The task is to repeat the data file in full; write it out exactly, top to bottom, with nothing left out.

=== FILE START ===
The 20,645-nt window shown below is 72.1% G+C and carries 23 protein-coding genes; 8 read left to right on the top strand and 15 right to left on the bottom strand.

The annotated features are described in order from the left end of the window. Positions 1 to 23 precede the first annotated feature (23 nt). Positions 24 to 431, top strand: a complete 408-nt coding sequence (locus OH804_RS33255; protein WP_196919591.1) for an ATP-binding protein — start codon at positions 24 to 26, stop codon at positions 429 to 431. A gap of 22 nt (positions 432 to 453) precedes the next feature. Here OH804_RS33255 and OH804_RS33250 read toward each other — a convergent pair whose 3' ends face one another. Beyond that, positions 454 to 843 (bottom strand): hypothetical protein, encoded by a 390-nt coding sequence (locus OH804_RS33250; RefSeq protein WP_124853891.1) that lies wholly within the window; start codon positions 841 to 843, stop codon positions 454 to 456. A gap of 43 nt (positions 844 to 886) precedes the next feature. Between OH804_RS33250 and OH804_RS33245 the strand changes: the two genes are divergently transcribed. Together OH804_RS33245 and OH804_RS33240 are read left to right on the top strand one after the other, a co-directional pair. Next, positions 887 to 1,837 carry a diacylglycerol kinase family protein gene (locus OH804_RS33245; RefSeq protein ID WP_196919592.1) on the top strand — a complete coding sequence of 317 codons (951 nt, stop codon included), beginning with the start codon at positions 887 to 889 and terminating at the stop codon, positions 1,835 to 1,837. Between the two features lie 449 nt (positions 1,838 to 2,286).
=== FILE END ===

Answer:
The 20,645-nt window shown below is 72.1% G+C and carries 23 protein-coding genes; 8 read left to right on the top strand and 15 right to left on the bottom strand.

The annotated features are described in order from the left end of the window. Positions 1 to 23 precede the first annotated feature (23 nt). Positions 24 to 431, top strand: a complete 408-nt coding sequence (locus OH804_RS33255; protein WP_196919591.1) for an ATP-binding protein — start codon at positions 24 to 26, stop codon at positions 429 to 431. A gap of 22 nt (positions 432 to 453) precedes the next feature. Here OH804_RS33255 and OH804_RS33250 read toward each other — a convergent pair whose 3' ends face one another. Beyond that, positions 454 to 843 (bottom strand): hypothetical protein, encoded by a 390-nt coding sequence (locus OH804_RS33250; RefSeq protein WP_124853891.1) that lies wholly within the window; start codon positions 841 to 843, stop codon positions 454 to 456. A gap of 43 nt (positions 844 to 886) precedes the next feature. Between OH804_RS33250 and OH804_RS33245 the strand changes: the two genes are divergently transcribed. Together OH804_RS33245 and OH804_RS33240 are read left to right on the top strand one after the other, a co-directional pair. Next, positions 887 to 1,837 carry a diacylglycerol kinase family protein gene (locus OH804_RS33245; RefSeq protein ID WP_196919592.1) on the top strand — a complete coding sequence of 317 codons (951 nt, stop codon included), beginning with the start codon at positions 887 to 889 and terminating at the stop codon, positions 1,835 to 1,837. Between the two features lie 449 nt (positions 1,838 to 2,286).